USDA to Reimburse Dairy Producers for Pandemic-Related Losses

But will this help the dairy industry’s long-term prospects?

Dairy cows.
Photography by Syda Productions/Shutterstock.

This week, USDA chief Tom Vilsack announced significant financial help to dairy producers who have struggled during the past year.

That aid, some $350 million worth, will reimburse dairy producers based on reductions in their revenue during the COVID-19 pandemic. Lawmakers and producers from the major dairy-producing states, including California, Wisconsin and Vermont (it was in the Green Mountain state that this announcement was made), applauded the announcement. But is this a sustainable bit of legislation?

The payments, which will be distributed through co-operatives and handlers (which represent essentially the entire American dairy industry), are designed to reimburse dairy farms for pandemic-related losses. That $350 million will reimburse up to 80 percent of the gap between a producer’s typical revenues and what they actually received during the period of July through December 2020, probably the most destructive part of the pandemic in the United States (we hope).

The pandemic certainly wreaked havoc on the American dairy industry; hardly any industry escaped unscathed. The closures of schools, businesses and hotels were a disaster for the dairy industry, as the entire American food system proved unable to adjust its infrastructure to redirect food from the hospitality industry to retail. Dairy farmers, unable to sell their milk, were often forced to dump it.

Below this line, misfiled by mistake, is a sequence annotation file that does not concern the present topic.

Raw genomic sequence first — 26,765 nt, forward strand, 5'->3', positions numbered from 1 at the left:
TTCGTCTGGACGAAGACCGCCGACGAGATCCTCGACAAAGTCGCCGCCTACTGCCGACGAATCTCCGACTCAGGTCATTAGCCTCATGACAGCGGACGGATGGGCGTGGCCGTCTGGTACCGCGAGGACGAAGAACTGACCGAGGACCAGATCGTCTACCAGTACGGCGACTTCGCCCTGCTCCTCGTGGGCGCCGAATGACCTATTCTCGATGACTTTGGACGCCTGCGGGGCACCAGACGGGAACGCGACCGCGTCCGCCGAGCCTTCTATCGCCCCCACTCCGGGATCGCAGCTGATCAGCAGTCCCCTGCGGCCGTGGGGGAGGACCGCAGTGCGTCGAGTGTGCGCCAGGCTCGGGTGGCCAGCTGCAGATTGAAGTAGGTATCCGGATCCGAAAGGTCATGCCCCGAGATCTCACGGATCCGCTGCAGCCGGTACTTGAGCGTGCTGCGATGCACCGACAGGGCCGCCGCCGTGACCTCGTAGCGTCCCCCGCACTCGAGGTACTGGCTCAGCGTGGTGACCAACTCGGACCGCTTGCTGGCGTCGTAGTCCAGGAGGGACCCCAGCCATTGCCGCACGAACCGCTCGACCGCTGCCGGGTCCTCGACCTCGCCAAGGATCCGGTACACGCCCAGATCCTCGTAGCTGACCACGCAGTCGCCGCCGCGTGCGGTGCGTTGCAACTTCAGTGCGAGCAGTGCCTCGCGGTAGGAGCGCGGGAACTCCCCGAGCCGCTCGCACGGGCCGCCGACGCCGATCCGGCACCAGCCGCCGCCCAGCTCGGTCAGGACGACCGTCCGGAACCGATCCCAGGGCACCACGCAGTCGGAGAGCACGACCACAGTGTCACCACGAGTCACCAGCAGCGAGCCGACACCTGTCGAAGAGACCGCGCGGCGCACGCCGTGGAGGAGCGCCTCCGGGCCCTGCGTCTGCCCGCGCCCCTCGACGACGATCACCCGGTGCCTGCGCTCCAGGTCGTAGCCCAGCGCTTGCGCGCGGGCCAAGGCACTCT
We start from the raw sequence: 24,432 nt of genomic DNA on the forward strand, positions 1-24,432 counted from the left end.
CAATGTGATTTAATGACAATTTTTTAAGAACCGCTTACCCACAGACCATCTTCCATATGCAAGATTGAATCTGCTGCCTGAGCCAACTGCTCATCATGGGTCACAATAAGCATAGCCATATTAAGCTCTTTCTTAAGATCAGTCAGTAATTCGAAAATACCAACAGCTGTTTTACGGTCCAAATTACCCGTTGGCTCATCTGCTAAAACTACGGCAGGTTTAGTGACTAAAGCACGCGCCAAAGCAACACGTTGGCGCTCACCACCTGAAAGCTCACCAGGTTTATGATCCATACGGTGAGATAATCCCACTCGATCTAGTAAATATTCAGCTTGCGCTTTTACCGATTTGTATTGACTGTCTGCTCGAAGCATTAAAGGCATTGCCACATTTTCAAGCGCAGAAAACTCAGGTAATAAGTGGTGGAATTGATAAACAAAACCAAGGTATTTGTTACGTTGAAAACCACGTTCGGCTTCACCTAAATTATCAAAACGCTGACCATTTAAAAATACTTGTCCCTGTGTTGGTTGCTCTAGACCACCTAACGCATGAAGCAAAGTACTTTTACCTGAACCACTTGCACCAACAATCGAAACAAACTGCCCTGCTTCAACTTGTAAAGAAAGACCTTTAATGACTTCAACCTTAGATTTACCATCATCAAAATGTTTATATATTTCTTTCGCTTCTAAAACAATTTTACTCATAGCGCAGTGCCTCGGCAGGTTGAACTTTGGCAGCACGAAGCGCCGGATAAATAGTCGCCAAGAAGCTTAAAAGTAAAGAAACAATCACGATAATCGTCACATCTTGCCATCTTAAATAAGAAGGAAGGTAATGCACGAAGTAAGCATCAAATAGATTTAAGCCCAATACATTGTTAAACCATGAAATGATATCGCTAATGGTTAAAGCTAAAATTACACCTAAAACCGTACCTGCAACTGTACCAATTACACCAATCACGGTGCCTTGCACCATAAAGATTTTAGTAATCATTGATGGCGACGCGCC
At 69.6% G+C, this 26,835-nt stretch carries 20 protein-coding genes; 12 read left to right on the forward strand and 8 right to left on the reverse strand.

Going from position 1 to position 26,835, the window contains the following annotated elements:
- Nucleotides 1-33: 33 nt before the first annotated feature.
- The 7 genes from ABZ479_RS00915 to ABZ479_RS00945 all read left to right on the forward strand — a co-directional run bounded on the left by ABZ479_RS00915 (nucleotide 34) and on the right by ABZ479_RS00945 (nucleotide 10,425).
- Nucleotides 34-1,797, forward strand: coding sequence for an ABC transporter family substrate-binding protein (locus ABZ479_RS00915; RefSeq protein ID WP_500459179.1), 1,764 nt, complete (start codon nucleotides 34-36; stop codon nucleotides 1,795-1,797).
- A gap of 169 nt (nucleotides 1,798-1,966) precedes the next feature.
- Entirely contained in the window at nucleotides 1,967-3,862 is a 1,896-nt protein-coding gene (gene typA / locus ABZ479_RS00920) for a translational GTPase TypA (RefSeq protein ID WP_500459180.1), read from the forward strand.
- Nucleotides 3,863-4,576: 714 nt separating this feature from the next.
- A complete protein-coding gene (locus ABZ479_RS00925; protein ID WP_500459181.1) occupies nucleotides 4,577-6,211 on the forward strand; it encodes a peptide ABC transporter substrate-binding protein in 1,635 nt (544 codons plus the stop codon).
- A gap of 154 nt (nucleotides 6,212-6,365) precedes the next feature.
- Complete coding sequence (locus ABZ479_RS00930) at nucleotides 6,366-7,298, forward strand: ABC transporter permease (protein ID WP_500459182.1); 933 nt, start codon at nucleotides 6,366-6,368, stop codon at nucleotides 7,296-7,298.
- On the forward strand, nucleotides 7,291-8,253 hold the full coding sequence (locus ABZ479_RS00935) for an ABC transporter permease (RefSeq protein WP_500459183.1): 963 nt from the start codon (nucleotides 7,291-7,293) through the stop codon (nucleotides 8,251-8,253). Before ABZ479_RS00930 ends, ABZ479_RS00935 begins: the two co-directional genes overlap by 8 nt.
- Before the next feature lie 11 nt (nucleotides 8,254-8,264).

But this $350 million can also serve to extend the life of an industry that was struggling long before the COVID-19 pandemic. Demand for milk has been dramatically decreasing over time; per American, consumption is down by about 40 percent since 1975. There are several reasons for this. There’s the rise of plant-based milk alternatives, though that replacement is probably overstated. There’s the decline in breakfast cereal consumption, which sounds funny but is directly tied to a significant portion of milk sales. And there’s a changing population in the United States that is both increasingly lactose-intolerant (meaning, less Western European) and more aware of it.

At the same time, the United States government has for decades propped up the American dairy industry with gigantic subsidies and programs. If you’ve ever wondered why dairy—which causes gastrointestinal distress for the vast majority of people of East Asian and African descent—has been part of the USDA’s nutrition guidelines for decades, well, that’s why: It creates a market for American milk, in schools especially. That has led to consolidation in the dairy industry as well as truly wild overproduction. The American dairy industry, frankly, produces far more milk than the American public actually wants.

This money, while not completely ridiculous in amount or reasoning, will still serve to continue the American government’s task of propping up a segment of the agriculture industry that is way out of whack with the market. That’s led to the government trying to figure out what to do with milk the same way it figures out what to do with corn: There isn’t really a market, but there must be stuff we can do with it. This leads to billions of pounds of surplus cheese sitting in USDA facilities.

In addition, the dairy industry is coping with climate change. The largest milk-producing state in the country is California, which is in the midst of a decades-long megadrought. Dairy cows consume 30 to 50 gallons of water per day, and the feed they eat, such as alfalfa, requires water as well. That’s a massive amount of water in a state that has very little of it. But this money will allow dairy farmers to continue their business as they have been, whether or not they really should.

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